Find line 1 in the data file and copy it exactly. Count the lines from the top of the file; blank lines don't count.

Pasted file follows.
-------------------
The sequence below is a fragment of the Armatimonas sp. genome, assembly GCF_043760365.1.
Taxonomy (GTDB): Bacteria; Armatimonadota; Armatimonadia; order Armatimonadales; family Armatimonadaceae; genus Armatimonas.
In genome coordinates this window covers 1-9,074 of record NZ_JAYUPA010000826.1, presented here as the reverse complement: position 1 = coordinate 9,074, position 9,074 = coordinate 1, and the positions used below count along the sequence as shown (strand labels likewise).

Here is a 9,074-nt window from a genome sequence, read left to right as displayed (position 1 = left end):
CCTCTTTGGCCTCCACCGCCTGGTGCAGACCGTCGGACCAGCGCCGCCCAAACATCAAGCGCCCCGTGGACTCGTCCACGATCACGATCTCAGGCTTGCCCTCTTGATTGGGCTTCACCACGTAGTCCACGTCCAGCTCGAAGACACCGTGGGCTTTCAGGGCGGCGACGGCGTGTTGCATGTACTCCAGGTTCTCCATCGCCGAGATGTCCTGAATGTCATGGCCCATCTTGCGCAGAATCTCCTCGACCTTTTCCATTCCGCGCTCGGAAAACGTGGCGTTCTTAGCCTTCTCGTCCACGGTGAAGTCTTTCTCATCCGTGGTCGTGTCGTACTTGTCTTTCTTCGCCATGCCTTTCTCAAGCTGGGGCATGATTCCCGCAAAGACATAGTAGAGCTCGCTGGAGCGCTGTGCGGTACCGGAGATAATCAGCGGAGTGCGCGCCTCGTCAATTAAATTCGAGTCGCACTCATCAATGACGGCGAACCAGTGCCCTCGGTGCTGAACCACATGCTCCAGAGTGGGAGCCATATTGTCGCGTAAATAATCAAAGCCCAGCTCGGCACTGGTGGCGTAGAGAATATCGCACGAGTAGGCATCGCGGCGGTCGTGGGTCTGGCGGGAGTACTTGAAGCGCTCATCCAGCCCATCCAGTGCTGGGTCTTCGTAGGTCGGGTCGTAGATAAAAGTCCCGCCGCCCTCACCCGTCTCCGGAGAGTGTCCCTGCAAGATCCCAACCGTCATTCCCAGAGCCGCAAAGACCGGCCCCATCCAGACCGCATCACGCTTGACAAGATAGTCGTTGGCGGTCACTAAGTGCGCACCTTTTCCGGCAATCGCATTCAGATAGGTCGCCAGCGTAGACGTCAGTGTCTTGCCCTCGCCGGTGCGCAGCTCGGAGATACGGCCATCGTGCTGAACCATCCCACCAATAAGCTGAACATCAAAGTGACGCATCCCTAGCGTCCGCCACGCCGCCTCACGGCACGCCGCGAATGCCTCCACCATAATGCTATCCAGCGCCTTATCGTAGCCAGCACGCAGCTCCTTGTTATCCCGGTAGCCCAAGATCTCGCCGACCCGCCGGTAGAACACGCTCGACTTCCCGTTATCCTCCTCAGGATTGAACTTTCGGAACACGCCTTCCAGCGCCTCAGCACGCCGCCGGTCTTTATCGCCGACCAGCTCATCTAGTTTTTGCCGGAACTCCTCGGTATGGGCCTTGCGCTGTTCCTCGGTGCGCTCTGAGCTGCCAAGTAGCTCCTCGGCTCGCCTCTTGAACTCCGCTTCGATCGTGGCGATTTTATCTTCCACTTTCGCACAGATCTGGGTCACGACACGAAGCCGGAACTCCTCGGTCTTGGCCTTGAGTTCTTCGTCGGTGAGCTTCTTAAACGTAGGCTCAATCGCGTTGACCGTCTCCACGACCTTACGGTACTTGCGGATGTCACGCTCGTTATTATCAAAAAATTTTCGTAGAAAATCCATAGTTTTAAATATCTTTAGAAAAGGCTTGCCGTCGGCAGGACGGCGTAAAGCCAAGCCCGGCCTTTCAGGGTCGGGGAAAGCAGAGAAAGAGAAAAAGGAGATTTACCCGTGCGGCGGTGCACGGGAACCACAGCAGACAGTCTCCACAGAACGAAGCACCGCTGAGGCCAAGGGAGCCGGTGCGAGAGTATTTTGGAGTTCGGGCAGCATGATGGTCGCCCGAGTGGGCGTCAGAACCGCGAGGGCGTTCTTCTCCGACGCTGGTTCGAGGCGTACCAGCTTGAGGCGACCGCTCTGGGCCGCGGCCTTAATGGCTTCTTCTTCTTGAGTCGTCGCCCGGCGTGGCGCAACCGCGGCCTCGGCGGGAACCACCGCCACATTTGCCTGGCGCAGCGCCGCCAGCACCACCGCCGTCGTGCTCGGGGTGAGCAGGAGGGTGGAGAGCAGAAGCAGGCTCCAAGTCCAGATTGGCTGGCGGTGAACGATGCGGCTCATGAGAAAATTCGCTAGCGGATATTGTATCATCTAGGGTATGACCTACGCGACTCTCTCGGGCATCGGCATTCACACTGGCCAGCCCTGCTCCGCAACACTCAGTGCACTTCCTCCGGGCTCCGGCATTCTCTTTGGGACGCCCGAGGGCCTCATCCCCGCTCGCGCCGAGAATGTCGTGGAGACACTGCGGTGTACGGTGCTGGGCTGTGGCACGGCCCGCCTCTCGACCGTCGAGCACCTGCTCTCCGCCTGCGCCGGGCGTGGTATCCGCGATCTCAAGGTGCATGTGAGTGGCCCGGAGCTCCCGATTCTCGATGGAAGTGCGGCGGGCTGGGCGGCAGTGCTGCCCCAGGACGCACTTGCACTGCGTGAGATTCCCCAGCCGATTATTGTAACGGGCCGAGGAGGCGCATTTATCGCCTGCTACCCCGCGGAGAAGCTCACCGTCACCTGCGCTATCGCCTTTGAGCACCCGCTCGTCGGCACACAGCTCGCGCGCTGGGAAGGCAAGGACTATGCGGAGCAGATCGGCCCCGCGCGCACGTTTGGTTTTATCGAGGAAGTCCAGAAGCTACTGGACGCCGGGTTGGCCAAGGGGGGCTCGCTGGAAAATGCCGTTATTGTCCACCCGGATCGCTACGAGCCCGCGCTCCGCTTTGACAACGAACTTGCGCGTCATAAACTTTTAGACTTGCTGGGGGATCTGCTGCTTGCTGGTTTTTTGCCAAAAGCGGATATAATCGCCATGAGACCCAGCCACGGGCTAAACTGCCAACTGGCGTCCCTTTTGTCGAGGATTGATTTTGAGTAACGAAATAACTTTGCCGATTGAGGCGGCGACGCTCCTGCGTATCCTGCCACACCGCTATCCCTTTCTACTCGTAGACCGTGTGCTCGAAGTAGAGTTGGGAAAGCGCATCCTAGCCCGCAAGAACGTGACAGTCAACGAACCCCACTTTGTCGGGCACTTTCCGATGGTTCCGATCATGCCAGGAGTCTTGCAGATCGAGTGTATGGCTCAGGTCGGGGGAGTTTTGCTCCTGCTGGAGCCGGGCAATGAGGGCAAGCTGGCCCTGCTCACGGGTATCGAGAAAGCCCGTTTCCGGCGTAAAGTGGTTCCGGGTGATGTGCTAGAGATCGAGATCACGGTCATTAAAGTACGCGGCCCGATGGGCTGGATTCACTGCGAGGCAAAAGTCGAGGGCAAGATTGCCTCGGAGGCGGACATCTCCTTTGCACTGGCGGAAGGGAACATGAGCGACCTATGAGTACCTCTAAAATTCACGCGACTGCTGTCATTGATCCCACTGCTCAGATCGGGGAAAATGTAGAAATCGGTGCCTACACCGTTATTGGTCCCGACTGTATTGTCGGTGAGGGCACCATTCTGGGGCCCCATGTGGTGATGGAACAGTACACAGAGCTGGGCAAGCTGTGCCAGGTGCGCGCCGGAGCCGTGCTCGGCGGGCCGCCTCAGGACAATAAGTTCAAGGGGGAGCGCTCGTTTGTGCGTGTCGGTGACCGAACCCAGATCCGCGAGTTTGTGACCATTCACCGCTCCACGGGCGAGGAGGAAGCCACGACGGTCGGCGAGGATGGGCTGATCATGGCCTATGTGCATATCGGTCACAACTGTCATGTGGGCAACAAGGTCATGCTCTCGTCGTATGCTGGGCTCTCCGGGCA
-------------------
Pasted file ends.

The sequence below is a fragment of the Armatimonas sp. genome, assembly GCF_043760365.1.